In the beautiful, barren landscape of the Far North, under the ever-present midnight sun, Frances and Yasha are surprised to find refuge in each other. Their lives have been uprooted – Frances has fled heartbreak and claustrophobic Manhattan for an isolated artist colony; Yasha arrives from Brooklyn to fulfill his beloved father’s last wish: to be buried ‘at the top of the world’. They have come to learn how to be alone.
But in Lofoten, an archipelago of five tiny islands in the Norwegian Sea, ninety-five miles north of the Arctic Circle, they form a bond that fortifies them against the turmoil of their distant homes, offering solace amidst great uncertainty. In nimble and sure-footed prose, Dinerstein explores how far we travel to claim our own territory, while it is ultimately love that gives us our place in the world.
Source: Bloomsbury Australia (THANK YOU FOR THE PRETTY BOOK!)
Release Date: June 4th
This was the sort of book what made me go:
So yes, I do admit it was a very different and strange book but it was, in a good way. Every once in a while, you’ll encounter this weird, cool book which kind of blows your mind and twists it at the same time. It was definitely this one.
This book was very brief in developing the love story between Frances and Yasha but very detailed in their backgrounds and previous lives. There was a good whole half of the book where they still lived separate lives and it wasn’t till till about 3/4 through when their relationship actually begun to happen. This only added to the uniqueness of this book along with other aspects. Number one, because of it’s setting – far north where the whole day was full of sunlight and two – introducing two very different characters and somehow combined them into one world.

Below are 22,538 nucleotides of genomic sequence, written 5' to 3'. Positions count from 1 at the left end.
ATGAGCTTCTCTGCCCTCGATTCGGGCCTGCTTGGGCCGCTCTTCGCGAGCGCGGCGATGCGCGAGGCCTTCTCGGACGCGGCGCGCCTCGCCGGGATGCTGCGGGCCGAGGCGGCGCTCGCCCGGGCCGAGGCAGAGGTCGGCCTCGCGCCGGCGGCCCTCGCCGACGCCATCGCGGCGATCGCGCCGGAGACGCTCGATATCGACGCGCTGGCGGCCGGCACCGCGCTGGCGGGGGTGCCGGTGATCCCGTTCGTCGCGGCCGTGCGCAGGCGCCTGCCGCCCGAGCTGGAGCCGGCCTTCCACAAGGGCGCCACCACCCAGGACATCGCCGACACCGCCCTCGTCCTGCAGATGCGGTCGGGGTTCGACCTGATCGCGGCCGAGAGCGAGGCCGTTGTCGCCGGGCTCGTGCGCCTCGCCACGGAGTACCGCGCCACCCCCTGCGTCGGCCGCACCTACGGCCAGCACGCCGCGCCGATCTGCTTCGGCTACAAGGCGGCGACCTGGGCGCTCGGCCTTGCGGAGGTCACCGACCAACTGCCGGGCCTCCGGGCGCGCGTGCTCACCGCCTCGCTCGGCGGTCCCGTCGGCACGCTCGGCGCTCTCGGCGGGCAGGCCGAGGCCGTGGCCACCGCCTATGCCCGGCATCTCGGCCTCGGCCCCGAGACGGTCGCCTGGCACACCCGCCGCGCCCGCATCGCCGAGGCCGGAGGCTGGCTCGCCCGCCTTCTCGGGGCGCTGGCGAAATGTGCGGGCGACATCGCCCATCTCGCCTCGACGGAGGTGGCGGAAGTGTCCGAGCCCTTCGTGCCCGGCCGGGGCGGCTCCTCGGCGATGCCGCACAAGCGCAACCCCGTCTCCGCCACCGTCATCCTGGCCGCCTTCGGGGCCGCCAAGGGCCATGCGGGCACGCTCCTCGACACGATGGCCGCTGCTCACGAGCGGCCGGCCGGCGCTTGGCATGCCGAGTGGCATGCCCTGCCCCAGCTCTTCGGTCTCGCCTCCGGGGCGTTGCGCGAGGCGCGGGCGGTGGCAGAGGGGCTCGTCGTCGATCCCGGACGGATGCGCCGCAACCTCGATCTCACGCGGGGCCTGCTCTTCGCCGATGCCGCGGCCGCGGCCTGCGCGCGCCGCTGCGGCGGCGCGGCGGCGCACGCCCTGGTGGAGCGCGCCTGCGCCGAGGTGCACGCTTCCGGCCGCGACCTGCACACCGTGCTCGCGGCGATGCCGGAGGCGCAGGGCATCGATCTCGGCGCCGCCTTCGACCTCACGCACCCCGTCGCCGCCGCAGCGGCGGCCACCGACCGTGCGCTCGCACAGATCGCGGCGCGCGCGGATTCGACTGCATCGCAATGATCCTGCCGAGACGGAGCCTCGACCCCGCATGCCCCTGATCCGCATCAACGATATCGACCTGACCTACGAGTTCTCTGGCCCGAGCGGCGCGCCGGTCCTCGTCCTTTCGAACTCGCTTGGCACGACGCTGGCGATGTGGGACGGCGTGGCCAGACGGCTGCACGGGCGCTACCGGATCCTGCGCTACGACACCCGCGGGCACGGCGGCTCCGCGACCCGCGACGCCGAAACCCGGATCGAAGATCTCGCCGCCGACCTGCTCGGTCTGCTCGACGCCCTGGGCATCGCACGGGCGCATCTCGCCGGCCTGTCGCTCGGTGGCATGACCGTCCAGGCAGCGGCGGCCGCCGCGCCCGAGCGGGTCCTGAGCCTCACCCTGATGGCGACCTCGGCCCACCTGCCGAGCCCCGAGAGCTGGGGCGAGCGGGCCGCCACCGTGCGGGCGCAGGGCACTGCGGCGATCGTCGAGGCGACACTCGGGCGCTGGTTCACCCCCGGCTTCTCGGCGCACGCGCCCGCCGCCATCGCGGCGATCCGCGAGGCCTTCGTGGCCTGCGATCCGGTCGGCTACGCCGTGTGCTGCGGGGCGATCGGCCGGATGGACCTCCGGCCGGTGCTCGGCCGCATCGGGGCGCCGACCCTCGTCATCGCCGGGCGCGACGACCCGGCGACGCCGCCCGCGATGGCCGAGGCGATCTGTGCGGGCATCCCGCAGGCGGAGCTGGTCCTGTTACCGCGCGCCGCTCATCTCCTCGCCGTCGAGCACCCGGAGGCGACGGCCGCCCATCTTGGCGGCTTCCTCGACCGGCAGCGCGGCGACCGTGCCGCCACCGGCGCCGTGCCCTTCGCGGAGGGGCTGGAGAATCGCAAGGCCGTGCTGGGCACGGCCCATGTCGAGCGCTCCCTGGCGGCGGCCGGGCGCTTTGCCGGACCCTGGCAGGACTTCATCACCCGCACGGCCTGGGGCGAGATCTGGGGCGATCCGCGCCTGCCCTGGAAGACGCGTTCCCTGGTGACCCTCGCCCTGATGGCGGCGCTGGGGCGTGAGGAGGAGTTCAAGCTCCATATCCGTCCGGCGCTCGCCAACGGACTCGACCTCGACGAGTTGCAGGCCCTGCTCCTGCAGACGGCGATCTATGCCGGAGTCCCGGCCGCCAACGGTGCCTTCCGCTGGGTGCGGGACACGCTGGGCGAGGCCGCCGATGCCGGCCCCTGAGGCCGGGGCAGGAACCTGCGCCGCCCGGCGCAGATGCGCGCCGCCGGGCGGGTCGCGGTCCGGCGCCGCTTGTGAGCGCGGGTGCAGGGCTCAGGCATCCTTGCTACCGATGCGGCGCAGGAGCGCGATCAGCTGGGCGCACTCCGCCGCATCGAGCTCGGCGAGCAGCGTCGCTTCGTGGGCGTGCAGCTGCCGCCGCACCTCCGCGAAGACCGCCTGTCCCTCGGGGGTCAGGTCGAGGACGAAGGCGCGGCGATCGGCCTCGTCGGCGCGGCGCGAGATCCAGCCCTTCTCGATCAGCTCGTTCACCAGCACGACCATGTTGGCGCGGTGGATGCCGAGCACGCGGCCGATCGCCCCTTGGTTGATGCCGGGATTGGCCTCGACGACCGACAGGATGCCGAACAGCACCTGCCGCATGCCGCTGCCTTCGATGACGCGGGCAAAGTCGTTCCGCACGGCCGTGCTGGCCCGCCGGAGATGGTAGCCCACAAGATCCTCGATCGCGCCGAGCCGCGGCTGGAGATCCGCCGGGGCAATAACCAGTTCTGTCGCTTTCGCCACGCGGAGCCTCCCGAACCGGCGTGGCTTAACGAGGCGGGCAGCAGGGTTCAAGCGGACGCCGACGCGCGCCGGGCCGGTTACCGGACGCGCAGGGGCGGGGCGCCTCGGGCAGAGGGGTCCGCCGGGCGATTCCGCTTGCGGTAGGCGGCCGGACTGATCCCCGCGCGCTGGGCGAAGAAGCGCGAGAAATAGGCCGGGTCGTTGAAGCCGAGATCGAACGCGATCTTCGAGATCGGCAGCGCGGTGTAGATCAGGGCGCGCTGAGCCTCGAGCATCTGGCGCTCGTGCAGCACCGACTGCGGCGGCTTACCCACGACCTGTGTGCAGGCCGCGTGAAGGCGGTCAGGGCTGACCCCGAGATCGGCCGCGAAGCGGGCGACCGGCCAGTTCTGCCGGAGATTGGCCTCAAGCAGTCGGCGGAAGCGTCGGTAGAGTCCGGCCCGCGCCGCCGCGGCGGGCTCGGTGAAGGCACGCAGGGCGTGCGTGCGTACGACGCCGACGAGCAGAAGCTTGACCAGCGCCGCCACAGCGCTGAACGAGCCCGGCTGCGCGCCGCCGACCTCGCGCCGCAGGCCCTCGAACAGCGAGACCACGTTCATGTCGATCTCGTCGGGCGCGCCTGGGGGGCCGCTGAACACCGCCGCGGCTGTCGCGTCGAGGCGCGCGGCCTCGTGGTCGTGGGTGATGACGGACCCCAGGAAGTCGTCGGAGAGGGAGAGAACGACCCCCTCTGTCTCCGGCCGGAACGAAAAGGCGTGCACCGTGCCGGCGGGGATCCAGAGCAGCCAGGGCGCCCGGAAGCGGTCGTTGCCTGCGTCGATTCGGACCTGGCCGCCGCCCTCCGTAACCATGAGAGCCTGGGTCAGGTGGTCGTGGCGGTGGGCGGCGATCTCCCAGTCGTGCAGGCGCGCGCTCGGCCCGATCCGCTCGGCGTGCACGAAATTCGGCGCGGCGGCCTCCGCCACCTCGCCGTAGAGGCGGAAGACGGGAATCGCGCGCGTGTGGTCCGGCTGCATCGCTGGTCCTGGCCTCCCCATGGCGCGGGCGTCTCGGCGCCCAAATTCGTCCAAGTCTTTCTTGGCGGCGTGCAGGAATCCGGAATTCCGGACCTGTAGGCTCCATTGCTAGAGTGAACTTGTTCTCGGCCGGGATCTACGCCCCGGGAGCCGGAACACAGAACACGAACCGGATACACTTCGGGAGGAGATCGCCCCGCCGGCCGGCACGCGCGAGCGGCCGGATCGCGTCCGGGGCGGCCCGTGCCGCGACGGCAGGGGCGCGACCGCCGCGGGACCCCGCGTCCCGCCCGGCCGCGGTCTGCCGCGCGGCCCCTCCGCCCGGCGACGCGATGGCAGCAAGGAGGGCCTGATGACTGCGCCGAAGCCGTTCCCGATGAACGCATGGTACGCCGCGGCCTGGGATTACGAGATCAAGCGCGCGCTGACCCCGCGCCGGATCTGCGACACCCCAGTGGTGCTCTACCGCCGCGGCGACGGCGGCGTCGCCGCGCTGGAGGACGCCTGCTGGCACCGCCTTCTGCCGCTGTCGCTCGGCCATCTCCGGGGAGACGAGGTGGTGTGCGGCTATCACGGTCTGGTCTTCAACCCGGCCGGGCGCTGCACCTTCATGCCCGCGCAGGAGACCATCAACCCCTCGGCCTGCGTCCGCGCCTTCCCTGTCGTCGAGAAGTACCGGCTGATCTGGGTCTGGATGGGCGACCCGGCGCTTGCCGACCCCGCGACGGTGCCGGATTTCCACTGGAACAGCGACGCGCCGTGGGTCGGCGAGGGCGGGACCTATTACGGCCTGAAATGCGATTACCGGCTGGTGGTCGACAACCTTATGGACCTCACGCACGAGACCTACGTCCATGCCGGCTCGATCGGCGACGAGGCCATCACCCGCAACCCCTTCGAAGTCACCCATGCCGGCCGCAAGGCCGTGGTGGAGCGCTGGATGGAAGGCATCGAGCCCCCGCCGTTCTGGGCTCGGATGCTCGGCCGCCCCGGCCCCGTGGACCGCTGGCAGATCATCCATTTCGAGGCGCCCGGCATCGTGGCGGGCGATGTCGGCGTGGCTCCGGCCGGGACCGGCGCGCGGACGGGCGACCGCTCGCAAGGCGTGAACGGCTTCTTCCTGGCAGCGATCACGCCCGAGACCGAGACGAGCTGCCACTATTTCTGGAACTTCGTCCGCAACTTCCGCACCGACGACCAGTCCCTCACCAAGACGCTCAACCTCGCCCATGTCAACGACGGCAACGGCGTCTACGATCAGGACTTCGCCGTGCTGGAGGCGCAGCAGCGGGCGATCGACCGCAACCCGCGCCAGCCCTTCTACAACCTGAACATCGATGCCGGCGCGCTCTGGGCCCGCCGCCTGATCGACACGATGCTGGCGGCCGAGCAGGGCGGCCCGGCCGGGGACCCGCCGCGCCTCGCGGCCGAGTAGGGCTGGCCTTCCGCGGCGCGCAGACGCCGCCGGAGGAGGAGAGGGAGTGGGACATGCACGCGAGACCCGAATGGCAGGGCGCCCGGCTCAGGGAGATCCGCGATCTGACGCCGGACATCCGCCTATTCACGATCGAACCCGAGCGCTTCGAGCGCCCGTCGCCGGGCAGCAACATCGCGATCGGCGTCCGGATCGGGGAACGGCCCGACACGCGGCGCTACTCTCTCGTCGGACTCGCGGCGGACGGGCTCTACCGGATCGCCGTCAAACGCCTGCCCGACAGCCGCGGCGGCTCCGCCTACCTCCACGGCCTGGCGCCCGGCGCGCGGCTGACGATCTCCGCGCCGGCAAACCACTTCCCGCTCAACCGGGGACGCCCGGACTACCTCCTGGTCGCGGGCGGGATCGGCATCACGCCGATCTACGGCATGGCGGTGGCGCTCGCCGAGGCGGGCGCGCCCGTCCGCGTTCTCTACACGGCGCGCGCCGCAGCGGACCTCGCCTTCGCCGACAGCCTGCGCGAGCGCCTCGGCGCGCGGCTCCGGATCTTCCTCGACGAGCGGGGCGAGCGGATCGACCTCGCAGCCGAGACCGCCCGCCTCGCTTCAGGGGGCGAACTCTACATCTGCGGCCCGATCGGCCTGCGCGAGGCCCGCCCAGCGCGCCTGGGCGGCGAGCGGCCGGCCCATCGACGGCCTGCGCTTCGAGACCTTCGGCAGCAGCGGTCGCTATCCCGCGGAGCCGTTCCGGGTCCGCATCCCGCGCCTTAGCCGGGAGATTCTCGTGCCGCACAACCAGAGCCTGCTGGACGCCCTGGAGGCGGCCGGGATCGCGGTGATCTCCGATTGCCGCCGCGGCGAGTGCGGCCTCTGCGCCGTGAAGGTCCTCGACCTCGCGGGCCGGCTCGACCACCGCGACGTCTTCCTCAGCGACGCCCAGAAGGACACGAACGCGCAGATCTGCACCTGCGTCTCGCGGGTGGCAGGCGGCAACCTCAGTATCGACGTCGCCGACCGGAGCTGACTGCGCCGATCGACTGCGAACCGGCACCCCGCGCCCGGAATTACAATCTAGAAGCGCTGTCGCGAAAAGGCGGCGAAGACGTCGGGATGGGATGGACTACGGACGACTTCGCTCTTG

Frances was a very normal character. I really don’t know how else to explain it but she didn’t really have anything extraordinary about her except the fact that she travelled to a perpetually sunny place. But that only made me want to read about her more.
On the other hand, Yasha was very emotional and very reactive. His father had died and his mother had surprisingly returned from ditching them. And, he was basically your typical, angry, emotional teenager.
That was also something that struck me. This was a love story between a 21 year old woman and a 17 year old boy. You can imagine my face when I realised this and I surprisingly loved how Dinerstein dared to break relationship conventions.
The writing was as well, unusual. It had that post-modern feel and I could tell that Dinerstein was trying to break most of the conventions that YA books normally have. It was successful in that it definitely drew me in and left an impression in my mind. It used an odd combination of long and short sentences which kind of left me stumped and needing more at the same time.
In conclusion, a very interesting and unusual YA novel. It’s something I would recommend if you’re a little bit tired of reading paranormal/dystopian and need something a little bit refreshing.